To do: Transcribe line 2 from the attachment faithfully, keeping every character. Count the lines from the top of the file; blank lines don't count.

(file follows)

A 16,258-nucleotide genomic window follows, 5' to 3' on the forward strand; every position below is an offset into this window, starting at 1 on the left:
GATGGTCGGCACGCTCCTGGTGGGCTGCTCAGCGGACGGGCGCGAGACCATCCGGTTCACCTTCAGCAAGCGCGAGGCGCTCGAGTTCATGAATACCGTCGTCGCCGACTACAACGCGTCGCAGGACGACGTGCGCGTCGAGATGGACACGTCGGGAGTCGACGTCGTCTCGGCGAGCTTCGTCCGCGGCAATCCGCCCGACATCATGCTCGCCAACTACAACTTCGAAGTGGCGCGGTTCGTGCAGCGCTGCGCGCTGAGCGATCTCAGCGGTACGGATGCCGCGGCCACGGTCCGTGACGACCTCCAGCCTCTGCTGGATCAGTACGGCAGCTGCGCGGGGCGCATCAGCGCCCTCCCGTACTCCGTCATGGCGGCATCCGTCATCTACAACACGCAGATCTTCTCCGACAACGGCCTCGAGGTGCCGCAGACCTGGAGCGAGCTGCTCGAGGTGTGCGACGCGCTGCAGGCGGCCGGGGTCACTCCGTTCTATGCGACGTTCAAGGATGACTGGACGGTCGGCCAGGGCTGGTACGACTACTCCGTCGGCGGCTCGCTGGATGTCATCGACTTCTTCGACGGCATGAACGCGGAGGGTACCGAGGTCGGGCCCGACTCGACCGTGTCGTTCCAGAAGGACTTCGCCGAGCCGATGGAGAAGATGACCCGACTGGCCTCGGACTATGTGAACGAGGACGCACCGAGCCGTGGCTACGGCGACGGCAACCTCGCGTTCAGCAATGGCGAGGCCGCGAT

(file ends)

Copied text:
GATGGTCGGCACGCTCCTGGTGGGCTGCTCAGCGGACGGGCGCGAGACCATCCGGTTCACCTTCAGCAAGCGCGAGGCGCTCGAGTTCATGAATACCGTCGTCGCCGACTACAACGCGTCGCAGGACGACGTGCGCGTCGAGATGGACACGTCGGGAGTCGACGTCGTCTCGGCGAGCTTCGTCCGCGGCAATCCGCCCGACATCATGCTCGCCAACTACAACTTCGAAGTGGCGCGGTTCGTGCAGCGCTGCGCGCTGAGCGATCTCAGCGGTACGGATGCCGCGGCCACGGTCCGTGACGACCTCCAGCCTCTGCTGGATCAGTACGGCAGCTGCGCGGGGCGCATCAGCGCCCTCCCGTACTCCGTCATGGCGGCATCCGTCATCTACAACACGCAGATCTTCTCCGACAACGGCCTCGAGGTGCCGCAGACCTGGAGCGAGCTGCTCGAGGTGTGCGACGCGCTGCAGGCGGCCGGGGTCACTCCGTTCTATGCGACGTTCAAGGATGACTGGACGGTCGGCCAGGGCTGGTACGACTACTCCGTCGGCGGCTCGCTGGATGTCATCGACTTCTTCGACGGCATGAACGCGGAGGGTACCGAGGTCGGGCCCGACTCGACCGTGTCGTTCCAGAAGGACTTCGCCGAGCCGATGGAGAAGATGACCCGACTGGCCTCGGACTATGTGAACGAGGACGCACCGAGCCGTGGCTACGGCGACGGCAACCTCGCGTTCAGCAATGGCGAGGCCGCGAT